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Nonprofit Board of Directors Term Length: How Long is Too Long?

Hourglass and gavel on table

In a few weeks, your nonprofit is having its next board meeting.  It just happens to be the annual meeting in which officers and directors are elected.  You’re the founder and have been President and a board member since the organization was founded in 2006, and your current term is up.  It’s a foregone conclusion that you will be elected to a 6th three-year term.  The question is:  Is that OK?

No Prohibition on Concurrent Terms

The good news is that there are no legally prescribed term limits for board service on a nonprofit, at least not at the IRS level.  Most states require there to be a set term in number of years (1 year, 2 years, 3 years, etc).  But even with the requirement that there be terms, virtually no state sets a limit on the number of consecutive terms.

So far, so good.  The better question to ask, then, is whether it is in the best interest of your nonprofit to serve in perpetuity?

Best Practice According to Nonprofit Community Leaders

Some the following comes from BoardSource, which is a fantastic resource for nonprofit boards of directors.  Foundation Group is a corporate-member, and we regularly refer to their materials for best practice guidance.  We don’t 100% endorse everything they produce, but on balance, it is excellent material you should be acquainted with.

According to the linked article, 87.5% of nonprofits have board terms.  A little more than half of that group also has term limits, meaning only so many terms can be served.  The most common setup is two consecutive three-year terms.  I recently rolled off a board that had this very setup.  Many other possibilities will work.

So what are some pros of term limits?  From BoardSource:

  • Provide opportunity for the board and organization to work with talented community members who can devote only a few years to board service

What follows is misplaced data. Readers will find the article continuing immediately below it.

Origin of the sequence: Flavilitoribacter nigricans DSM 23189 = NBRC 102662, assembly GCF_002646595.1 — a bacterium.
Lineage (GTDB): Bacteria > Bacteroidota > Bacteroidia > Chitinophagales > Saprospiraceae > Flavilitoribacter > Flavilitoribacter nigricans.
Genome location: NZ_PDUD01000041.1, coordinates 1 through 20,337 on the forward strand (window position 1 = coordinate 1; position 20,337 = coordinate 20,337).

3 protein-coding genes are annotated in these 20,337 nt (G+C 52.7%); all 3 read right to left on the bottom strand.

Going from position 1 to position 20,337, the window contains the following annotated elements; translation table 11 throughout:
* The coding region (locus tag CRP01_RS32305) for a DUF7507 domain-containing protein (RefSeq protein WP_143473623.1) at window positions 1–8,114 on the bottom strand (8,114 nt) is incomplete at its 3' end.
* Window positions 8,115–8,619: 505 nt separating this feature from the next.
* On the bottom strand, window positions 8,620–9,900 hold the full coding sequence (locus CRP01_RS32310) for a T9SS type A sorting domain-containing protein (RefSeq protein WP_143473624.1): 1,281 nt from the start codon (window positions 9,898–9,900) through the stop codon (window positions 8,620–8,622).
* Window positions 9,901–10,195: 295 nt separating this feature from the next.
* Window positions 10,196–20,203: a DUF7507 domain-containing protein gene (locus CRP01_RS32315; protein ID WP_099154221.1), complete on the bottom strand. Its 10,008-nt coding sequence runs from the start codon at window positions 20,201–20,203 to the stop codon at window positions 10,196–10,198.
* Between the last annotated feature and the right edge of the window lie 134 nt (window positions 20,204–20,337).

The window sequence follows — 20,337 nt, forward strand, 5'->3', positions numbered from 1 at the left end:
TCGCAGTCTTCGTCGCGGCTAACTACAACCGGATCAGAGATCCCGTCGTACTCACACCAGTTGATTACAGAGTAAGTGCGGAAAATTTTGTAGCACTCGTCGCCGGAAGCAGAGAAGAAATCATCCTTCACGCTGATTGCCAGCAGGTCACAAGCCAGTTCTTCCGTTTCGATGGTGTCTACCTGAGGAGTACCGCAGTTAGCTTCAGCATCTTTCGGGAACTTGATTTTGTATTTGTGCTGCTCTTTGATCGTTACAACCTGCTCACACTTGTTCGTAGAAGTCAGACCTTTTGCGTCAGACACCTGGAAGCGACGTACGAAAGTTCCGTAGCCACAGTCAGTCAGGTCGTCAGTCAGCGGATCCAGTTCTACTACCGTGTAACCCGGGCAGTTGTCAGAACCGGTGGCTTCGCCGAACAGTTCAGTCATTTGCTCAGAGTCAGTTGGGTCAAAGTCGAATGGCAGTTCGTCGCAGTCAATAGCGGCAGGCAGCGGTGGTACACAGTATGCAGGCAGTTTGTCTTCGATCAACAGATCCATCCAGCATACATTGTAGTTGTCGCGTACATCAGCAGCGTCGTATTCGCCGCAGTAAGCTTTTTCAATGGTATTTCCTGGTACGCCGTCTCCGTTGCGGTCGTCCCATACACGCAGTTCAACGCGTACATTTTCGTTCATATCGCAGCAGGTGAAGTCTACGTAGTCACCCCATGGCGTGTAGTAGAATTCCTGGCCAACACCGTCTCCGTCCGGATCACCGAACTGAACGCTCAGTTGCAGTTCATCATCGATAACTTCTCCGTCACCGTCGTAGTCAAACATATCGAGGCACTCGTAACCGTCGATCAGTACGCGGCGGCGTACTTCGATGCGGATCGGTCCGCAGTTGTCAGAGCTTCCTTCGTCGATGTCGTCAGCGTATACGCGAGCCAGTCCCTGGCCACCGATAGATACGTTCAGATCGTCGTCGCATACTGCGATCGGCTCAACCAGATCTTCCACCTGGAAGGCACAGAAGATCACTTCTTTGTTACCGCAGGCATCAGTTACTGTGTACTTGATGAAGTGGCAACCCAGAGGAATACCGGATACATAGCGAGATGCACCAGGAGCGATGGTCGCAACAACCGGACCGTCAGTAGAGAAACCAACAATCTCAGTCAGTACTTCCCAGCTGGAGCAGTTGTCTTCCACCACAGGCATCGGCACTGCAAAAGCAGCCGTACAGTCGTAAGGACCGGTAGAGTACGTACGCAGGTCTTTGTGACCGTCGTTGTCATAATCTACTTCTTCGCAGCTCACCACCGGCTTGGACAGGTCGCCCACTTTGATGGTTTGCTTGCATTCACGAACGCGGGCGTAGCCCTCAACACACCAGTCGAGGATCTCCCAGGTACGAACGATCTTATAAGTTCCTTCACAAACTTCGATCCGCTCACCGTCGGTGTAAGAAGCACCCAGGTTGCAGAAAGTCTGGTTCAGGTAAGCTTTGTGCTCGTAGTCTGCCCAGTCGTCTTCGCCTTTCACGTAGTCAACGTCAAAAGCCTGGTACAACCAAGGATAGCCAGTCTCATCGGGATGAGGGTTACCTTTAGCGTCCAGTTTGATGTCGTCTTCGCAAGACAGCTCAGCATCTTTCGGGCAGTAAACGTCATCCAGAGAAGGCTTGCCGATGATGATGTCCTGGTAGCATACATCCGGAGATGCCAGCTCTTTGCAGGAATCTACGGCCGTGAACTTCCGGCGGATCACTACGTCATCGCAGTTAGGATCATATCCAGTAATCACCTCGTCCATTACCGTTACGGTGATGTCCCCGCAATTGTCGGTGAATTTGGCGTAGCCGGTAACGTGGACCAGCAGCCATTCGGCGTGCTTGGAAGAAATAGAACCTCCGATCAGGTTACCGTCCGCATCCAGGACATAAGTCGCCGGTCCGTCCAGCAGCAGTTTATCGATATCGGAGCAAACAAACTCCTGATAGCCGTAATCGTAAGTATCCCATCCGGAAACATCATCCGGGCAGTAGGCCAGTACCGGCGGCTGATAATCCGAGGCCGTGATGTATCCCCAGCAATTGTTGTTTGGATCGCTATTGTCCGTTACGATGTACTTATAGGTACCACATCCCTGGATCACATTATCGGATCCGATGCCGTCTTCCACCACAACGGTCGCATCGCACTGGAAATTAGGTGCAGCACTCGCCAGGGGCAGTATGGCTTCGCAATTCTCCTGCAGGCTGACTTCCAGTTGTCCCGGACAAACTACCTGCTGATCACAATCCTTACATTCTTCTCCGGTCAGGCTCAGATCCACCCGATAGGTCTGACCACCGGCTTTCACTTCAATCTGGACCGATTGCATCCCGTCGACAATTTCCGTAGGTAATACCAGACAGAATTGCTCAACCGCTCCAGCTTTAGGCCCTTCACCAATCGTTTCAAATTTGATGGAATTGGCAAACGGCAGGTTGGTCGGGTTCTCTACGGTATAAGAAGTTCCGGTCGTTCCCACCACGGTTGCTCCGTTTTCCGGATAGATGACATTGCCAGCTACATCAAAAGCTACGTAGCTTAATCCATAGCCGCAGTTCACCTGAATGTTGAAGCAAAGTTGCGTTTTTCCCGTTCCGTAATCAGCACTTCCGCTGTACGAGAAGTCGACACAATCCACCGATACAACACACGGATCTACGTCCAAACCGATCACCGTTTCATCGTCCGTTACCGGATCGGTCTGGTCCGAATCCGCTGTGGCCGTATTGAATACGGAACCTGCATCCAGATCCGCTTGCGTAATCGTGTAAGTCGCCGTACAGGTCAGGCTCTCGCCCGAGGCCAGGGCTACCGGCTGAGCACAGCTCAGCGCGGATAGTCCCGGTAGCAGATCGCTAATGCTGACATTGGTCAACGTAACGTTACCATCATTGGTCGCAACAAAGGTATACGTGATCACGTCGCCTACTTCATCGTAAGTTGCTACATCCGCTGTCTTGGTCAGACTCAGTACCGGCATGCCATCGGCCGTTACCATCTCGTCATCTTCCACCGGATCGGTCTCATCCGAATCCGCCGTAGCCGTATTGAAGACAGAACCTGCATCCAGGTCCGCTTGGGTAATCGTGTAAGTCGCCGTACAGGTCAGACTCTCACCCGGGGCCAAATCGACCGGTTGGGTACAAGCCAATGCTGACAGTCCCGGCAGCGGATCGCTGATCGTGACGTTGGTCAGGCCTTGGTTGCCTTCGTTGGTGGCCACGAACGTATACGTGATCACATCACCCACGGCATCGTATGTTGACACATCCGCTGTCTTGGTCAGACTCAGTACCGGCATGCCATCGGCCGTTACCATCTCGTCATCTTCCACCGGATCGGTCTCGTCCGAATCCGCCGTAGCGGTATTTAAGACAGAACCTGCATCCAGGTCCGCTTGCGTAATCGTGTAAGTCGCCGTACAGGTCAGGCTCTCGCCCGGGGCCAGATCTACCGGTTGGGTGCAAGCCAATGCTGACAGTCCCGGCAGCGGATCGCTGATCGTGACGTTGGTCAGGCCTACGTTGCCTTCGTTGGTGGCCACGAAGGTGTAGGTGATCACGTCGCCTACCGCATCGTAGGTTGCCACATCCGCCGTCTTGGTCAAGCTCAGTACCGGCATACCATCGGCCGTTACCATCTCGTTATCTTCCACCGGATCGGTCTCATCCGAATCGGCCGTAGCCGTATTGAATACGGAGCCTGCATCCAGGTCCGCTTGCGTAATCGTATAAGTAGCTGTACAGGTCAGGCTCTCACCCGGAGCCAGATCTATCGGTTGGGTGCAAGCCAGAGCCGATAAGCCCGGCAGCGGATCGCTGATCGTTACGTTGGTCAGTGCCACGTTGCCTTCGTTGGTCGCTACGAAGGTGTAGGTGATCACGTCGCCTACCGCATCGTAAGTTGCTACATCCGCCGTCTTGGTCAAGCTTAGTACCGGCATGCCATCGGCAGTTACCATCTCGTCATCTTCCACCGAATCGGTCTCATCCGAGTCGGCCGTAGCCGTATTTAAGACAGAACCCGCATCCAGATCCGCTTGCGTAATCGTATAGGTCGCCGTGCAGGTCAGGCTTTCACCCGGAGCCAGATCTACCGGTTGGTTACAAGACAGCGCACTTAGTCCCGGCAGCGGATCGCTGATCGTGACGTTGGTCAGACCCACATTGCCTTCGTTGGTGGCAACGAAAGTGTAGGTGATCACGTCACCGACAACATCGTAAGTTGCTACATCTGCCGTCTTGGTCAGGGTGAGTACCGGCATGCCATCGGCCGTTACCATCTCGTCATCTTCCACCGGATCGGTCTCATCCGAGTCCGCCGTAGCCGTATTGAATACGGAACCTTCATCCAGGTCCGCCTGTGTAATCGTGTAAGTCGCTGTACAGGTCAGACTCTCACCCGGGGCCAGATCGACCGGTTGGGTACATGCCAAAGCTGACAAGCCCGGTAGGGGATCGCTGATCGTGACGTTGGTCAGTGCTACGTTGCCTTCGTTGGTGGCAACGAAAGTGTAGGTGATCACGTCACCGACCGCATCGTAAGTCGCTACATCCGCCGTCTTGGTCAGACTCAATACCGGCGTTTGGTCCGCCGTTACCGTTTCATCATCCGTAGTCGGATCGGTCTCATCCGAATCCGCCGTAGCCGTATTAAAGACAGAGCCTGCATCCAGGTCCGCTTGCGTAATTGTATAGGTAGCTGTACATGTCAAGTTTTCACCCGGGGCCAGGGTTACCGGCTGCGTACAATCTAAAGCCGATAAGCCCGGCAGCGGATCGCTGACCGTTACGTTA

• Make it easier to diversity your board, which brings new ideas and new perspectives to the board and its decision-making process
  • Enable you to avoid stagnation, tiredness, boredom, and loss of commitment that can sometimes set in when board members serve long terms
  • Enable you to avoid the perpetual concentration of power within a small group of people and the intimidation of new members by this dominant group
  • When staggered, provide a built-in balance of continuity and turnover
  • Allow for rotation of committee assignments
  • Raise awareness of and provide opportunities to change and improve group dynamics
  • Provide a respectful and efficient mechanism for the exit of passive, ineffective, or troublesome board members
  • Enlarge your circle of committed supporters as members rotate off the board
  • Enable the board to easily adjust its membership to reflect the organization’s changing needs

I think the above list would make sense to most people involved in nonprofit board service.  But are there any cons to term limits?  To quote the BoardSource article:

  • Potential loss of expertise or insight that has benefited the board and organization over time
  • Potential loss of organizational memory
  • Need for the governance committee to dedicate more time to the identification, recruitment, and orientation of new board members
  • Need to dedicate additional time to building the cohesiveness of the board as members rotate on and off the board
Other Considerations

Another thing to consider is just whose board membership we’re talking about.  There are organizational types where longer terms, even those in perpetuity, make a lot of sense.


There are quite a few different church governance models:  congregational, elders and/or deacons, board of trustees, or hierarchal (e.g., centrally controlled groups like Catholic or United Methodist).  There can also be governance types that involve multiple elements such as these.

For example:  In a church controlled by elders, you often see those elders serve as the equivalent of board members.  Because of the way most churches define eldership as a spiritual or pastoral leader, these individuals rarely serve terms.  It is far more common to see them serve for as long as they remain in the position of elder.